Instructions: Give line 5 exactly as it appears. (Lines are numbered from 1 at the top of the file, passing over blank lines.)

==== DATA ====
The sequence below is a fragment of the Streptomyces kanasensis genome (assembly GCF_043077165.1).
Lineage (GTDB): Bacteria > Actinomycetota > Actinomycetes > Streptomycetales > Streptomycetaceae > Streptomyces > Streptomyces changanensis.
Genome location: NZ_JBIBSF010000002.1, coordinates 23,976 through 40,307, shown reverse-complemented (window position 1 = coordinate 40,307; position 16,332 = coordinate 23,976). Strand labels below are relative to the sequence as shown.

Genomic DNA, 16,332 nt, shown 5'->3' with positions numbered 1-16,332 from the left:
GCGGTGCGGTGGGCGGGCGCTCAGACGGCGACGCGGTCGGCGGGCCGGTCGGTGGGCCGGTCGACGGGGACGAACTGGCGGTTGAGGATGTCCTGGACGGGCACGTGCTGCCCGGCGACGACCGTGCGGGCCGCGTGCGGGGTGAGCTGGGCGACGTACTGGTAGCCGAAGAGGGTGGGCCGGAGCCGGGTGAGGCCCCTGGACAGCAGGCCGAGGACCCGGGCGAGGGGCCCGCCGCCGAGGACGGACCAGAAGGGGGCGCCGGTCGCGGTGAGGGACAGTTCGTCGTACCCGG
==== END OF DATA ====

GCGGTGCGGTGGGCGGGCGCTCAGACGGCGACGCGGTCGGCGGGCCGGTCGGTGGGCCGGTCGACGGGGACGAACTGGCGGTTGAGGATGTCCTGGACGGGCACGTGCTGCCCGGCGACGACCGTGCGGGCCGCGTGCGGGGTGAGCTGGGCGACGTACTGGTAGCCGAAGAGGGTGGGCCGGAGCCGGGTGAGGCCCCTGGACAGCAGGCCGAGGACCCGGGCGAGGGGCCCGCCGCCGAGGACGGACCAGAAGGGGGCGCCGGTCGCGGTGAGGGACAGTTCGTCGTACCCGG